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  • 1
    Publication Date: 2011-10-21
    Description: Angiogenesis is critical during tumour initiation and malignant progression. Different strategies aimed at blocking vascular endothelial growth factor (VEGF) and its receptors have been developed to inhibit angiogenesis in cancer patients. It has become increasingly clear that in addition to its effect on angiogenesis, other mechanisms including a direct effect of VEGF on tumour cells may account for the efficiency of VEGF-blockade therapies. Cancer stem cells (CSCs) have been described in various cancers including squamous tumours of the skin. Here we use a mouse model of skin tumours to investigate the impact of the vascular niche and VEGF signalling on controlling the stemness (the ability to self renew and differentiate) of squamous skin tumours during the early stages of tumour progression. We show that CSCs of skin papillomas are localized in a perivascular niche, in the immediate vicinity of endothelial cells. Furthermore, blocking VEGFR2 caused tumour regression not only by decreasing the microvascular density, but also by reducing CSC pool size and impairing CSC renewal properties. Conditional deletion of Vegfa in tumour epithelial cells caused tumours to regress, whereas VEGF overexpression by tumour epithelial cells accelerated tumour growth. In addition to its well-known effect on angiogenesis, VEGF affected skin tumour growth by promoting cancer stemness and symmetric CSC division, leading to CSC expansion. Moreover, deletion of neuropilin-1 (Nrp1), a VEGF co-receptor expressed in cutaneous CSCs, blocked VEGF's ability to promote cancer stemness and renewal. Our results identify a dual role for tumour-cell-derived VEGF in promoting cancer stemness: by stimulating angiogenesis in a paracrine manner, VEGF creates a perivascular niche for CSCs, and by directly affecting CSCs through Nrp1 in an autocrine loop, VEGF stimulates cancer stemness and renewal. Finally, deletion of Nrp1 in normal epidermis prevents skin tumour initiation. These results may have important implications for the prevention and treatment of skin cancers.〈br /〉〈span class="detail_caption"〉Notes: 〈/span〉Beck, Benjamin -- Driessens, Gregory -- Goossens, Steven -- Youssef, Khalil Kass -- Kuchnio, Anna -- Caauwe, Amelie -- Sotiropoulou, Panagiota A -- Loges, Sonja -- Lapouge, Gaelle -- Candi, Aurelie -- Mascre, Guilhem -- Drogat, Benjamin -- Dekoninck, Sophie -- Haigh, Jody J -- Carmeliet, Peter -- Blanpain, Cedric -- England -- Nature. 2011 Oct 19;478(7369):399-403. doi: 10.1038/nature10525.〈br /〉〈span class="detail_caption"〉Author address: 〈/span〉IRIBHM, Universite Libre de Bruxelles, 808 route de Lennik, 1070 Brussels, Belgium.〈br /〉〈span class="detail_caption"〉Record origin:〈/span〉 〈a href="http://www.ncbi.nlm.nih.gov/pubmed/22012397" target="_blank"〉PubMed〈/a〉
    Keywords: Animals ; Carcinoma, Squamous Cell/*blood supply/*pathology ; Cell Differentiation ; Cell Proliferation ; Cells, Cultured ; Disease Models, Animal ; Epithelial Cells/cytology ; Gene Deletion ; Gene Expression Regulation, Neoplastic ; Mice ; Neoplastic Stem Cells ; Neuropilin-1/genetics/*metabolism ; *Signal Transduction ; Skin Neoplasms/*blood supply/*pathology ; Vascular Endothelial Growth Factor A/genetics/*metabolism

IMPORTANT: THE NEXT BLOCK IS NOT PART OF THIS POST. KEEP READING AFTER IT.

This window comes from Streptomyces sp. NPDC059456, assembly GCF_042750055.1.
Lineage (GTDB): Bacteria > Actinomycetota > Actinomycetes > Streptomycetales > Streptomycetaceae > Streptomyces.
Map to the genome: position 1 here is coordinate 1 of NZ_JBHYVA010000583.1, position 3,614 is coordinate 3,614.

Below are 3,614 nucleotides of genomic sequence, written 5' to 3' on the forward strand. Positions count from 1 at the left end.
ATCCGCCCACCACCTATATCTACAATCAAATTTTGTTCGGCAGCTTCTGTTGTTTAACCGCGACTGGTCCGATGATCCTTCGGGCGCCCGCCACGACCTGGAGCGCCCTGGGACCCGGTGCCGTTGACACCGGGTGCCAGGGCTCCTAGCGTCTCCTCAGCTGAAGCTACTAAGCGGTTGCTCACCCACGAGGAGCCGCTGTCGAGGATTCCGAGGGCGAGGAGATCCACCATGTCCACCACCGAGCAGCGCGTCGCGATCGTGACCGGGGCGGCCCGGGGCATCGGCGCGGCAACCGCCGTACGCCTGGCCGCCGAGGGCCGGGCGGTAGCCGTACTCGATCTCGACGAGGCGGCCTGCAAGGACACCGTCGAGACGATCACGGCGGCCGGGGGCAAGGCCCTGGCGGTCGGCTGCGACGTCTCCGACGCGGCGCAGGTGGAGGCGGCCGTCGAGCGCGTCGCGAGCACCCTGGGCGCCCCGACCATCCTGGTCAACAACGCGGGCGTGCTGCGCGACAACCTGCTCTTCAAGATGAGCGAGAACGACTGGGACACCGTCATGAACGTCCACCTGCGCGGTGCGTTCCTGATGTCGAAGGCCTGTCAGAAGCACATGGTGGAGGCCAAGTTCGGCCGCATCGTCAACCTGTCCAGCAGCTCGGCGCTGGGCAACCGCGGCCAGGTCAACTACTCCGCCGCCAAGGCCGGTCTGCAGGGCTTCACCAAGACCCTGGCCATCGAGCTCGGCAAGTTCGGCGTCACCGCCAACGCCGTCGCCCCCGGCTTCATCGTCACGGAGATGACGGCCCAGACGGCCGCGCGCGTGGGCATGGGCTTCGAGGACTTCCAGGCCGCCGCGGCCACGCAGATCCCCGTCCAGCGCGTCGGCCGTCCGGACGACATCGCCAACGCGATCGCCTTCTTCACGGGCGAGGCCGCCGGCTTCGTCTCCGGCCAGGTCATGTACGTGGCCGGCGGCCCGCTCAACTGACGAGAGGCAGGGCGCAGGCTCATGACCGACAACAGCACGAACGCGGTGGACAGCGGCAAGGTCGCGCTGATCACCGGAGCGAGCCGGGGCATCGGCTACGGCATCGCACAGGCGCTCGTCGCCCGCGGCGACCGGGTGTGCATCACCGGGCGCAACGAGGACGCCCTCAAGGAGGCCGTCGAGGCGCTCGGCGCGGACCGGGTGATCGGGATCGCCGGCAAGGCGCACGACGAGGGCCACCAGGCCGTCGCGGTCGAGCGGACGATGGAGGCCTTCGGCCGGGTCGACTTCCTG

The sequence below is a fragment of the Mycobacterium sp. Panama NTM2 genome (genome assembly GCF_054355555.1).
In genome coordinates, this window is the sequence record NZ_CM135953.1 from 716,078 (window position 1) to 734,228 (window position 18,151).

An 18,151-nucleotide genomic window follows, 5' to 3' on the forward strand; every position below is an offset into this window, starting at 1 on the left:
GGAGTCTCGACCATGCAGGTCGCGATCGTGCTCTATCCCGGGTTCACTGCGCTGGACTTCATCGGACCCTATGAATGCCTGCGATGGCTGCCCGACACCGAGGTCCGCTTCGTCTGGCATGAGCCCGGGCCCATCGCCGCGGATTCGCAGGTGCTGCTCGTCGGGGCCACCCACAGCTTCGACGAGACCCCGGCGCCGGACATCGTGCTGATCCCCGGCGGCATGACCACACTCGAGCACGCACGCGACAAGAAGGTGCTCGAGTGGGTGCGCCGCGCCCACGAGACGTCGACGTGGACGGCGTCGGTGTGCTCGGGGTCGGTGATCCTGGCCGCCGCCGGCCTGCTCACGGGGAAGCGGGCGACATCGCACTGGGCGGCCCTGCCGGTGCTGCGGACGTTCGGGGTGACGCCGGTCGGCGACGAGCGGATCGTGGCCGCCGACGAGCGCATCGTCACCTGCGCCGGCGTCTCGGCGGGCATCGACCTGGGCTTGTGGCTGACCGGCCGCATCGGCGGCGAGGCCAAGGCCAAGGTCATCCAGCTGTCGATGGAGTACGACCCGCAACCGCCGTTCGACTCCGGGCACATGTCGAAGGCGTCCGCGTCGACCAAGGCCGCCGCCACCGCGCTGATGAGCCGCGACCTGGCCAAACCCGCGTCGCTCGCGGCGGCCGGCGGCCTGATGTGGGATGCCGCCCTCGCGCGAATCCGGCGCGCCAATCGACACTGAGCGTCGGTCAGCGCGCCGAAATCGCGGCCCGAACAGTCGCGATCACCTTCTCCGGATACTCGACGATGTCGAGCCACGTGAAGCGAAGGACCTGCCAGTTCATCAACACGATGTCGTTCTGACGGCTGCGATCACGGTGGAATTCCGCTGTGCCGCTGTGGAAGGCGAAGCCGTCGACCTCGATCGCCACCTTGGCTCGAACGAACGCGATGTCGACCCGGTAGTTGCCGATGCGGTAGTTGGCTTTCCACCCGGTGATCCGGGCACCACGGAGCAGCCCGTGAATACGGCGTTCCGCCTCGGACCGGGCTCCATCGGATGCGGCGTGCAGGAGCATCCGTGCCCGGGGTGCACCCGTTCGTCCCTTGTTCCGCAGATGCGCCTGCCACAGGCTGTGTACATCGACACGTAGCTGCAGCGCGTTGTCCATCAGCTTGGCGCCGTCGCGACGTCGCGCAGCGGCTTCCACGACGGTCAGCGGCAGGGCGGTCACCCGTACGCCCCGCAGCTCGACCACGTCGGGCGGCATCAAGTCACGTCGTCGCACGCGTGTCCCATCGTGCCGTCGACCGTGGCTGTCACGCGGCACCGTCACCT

Print ISSN: 0028-0836
    Electronic ISSN: 1476-4687
    Topics: Biology , Chemistry and Pharmacology , Medicine , Natural Sciences in General , Physics
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  • 2
    Publication Date: 2014-06-10
    Description: Cancer stem cells (CSCs) have been reported in various cancers, including in skin squamous-cell carcinoma (SCC). The molecular mechanisms regulating tumour initiation and stemness are still poorly characterized. Here we find that Sox2, a transcription factor expressed in various types of embryonic and adult stem cells, was the most upregulated transcription factor in the CSCs of squamous skin tumours in mice. SOX2 is absent in normal epidermis but begins to be expressed in the vast majority of mouse and human pre-neoplastic skin tumours, and continues to be expressed in a heterogeneous manner in invasive mouse and human SCCs. In contrast to other SCCs, in which SOX2 is frequently genetically amplified, the expression of SOX2 in mouse and human skin SCCs is transcriptionally regulated. Conditional deletion of Sox2 in the mouse epidermis markedly decreases skin tumour formation after chemical-induced carcinogenesis. Using green fluorescent protein (GFP) as a reporter of Sox2 transcriptional expression (SOX2-GFP knock-in mice), we showed that SOX2-expressing cells in invasive SCC are greatly enriched in tumour-propagating cells, which further increase upon serial transplantations. Lineage ablation of SOX2-expressing cells within primary benign and malignant SCCs leads to tumour regression, consistent with the critical role of SOX2-expressing cells in tumour maintenance. Conditional Sox2 deletion in pre-existing skin papilloma and SCC leads to tumour regression and decreases the ability of cancer cells to be propagated upon transplantation into immunodeficient mice, supporting the essential role of SOX2 in regulating CSC functions. Transcriptional profiling of SOX2-GFP-expressing CSCs and of tumour epithelial cells upon Sox2 deletion uncovered a gene network regulated by SOX2 in primary tumour cells in vivo. Chromatin immunoprecipitation identified several direct SOX2 target genes controlling tumour stemness, survival, proliferation, adhesion, invasion and paraneoplastic syndrome. We demonstrate that SOX2, by marking and regulating the functions of skin tumour-initiating cells and CSCs, establishes a continuum between tumour initiation and progression in primary skin tumours.〈br /〉〈span class="detail_caption"〉Notes: 〈/span〉Boumahdi, Soufiane -- Driessens, Gregory -- Lapouge, Gaelle -- Rorive, Sandrine -- Nassar, Dany -- Le Mercier, Marie -- Delatte, Benjamin -- Caauwe, Amelie -- Lenglez, Sandrine -- Nkusi, Erwin -- Brohee, Sylvain -- Salmon, Isabelle -- Dubois, Christine -- del Marmol, Veronique -- Fuks, Francois -- Beck, Benjamin -- Blanpain, Cedric -- England -- Nature. 2014 Jul 10;511(7508):246-50. doi: 10.1038/nature13305. Epub 2014 Jun 8.〈br /〉〈span class="detail_caption"〉Author address: 〈/span〉Universite Libre de Bruxelles, IRIBHM, Brussels B-1070, Belgium. ; 1] Universite Libre de Bruxelles, IRIBHM, Brussels B-1070, Belgium [2]. ; 1] Department of Pathology, Erasme Hospital, Universite Libre de Bruxelles, Brussels B-1070, Belgium [2] DIAPATH-Center for Microscopy and Molecular Imaging (CMMI), Gosselies B-6041, Belgium. ; Department of Pathology, Erasme Hospital, Universite Libre de Bruxelles, Brussels B-1070, Belgium. ; Laboratory of Cancer Epigenetics, Universite Libre de Bruxelles, Brussels B-1070, Belgium. ; Machine Learning Group, Computer Science Department, Faculte des Sciences, Universite Libre de Bruxelles, Brussels B-1050, Belgium. ; Department of Dermatology, Erasme Hospital, Universite Libre de Bruxelles, Brussels B-1070, Belgium. ; 1] Universite Libre de Bruxelles, IRIBHM, Brussels B-1070, Belgium [2] WELBIO, Universite Libre de Bruxelles, Brussels B-1070, Belgium.〈br /〉〈span class="detail_caption"〉Record origin:〈/span〉 〈a href="http://www.ncbi.nlm.nih.gov/pubmed/24909994" target="_blank"〉PubMed〈/a〉